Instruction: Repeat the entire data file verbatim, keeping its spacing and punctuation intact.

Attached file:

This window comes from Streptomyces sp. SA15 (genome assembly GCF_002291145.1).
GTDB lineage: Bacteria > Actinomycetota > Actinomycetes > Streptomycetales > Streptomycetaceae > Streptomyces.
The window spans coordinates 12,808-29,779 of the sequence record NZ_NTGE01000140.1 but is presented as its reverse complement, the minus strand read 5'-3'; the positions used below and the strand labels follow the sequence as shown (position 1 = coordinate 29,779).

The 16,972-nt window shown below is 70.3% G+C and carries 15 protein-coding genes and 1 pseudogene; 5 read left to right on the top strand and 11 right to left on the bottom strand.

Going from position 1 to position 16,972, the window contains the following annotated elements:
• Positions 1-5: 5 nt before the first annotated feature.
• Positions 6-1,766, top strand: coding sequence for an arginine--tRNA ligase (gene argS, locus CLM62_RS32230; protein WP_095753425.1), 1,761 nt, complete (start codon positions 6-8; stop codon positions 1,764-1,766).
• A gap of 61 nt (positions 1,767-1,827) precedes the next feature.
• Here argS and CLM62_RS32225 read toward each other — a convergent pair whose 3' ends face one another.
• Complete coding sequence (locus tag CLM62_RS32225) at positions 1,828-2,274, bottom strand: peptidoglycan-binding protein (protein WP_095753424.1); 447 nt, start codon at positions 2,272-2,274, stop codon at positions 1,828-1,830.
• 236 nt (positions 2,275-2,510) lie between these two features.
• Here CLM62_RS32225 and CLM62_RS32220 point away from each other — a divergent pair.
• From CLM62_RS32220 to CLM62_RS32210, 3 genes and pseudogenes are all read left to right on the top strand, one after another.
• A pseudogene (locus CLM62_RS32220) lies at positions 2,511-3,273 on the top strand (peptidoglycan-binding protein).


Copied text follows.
This window comes from Streptomyces sp. SA15 (genome assembly GCF_002291145.1).
GTDB lineage: Bacteria > Actinomycetota > Actinomycetes > Streptomycetales > Streptomycetaceae > Streptomyces.
The window spans coordinates 12,808-29,779 of the sequence record NZ_NTGE01000140.1 but is presented as its reverse complement, the minus strand read 5'-3'; the positions used below and the strand labels follow the sequence as shown (position 1 = coordinate 29,779).

The 16,972-nt window shown below is 70.3% G+C and carries 15 protein-coding genes and 1 pseudogene; 5 read left to right on the top strand and 11 right to left on the bottom strand.

Going from position 1 to position 16,972, the window contains the following annotated elements:
• Positions 1-5: 5 nt before the first annotated feature.
• Positions 6-1,766, top strand: coding sequence for an arginine--tRNA ligase (gene argS, locus CLM62_RS32230; protein WP_095753425.1), 1,761 nt, complete (start codon positions 6-8; stop codon positions 1,764-1,766).
• A gap of 61 nt (positions 1,767-1,827) precedes the next feature.
• Here argS and CLM62_RS32225 read toward each other — a convergent pair whose 3' ends face one another.
• Complete coding sequence (locus tag CLM62_RS32225) at positions 1,828-2,274, bottom strand: peptidoglycan-binding protein (protein WP_095753424.1); 447 nt, start codon at positions 2,272-2,274, stop codon at positions 1,828-1,830.
• 236 nt (positions 2,275-2,510) lie between these two features.
• Here CLM62_RS32225 and CLM62_RS32220 point away from each other — a divergent pair.
• From CLM62_RS32220 to CLM62_RS32210, 3 genes and pseudogenes are all read left to right on the top strand, one after another.
• A pseudogene (locus CLM62_RS32220) lies at positions 2,511-3,273 on the top strand (peptidoglycan-binding protein).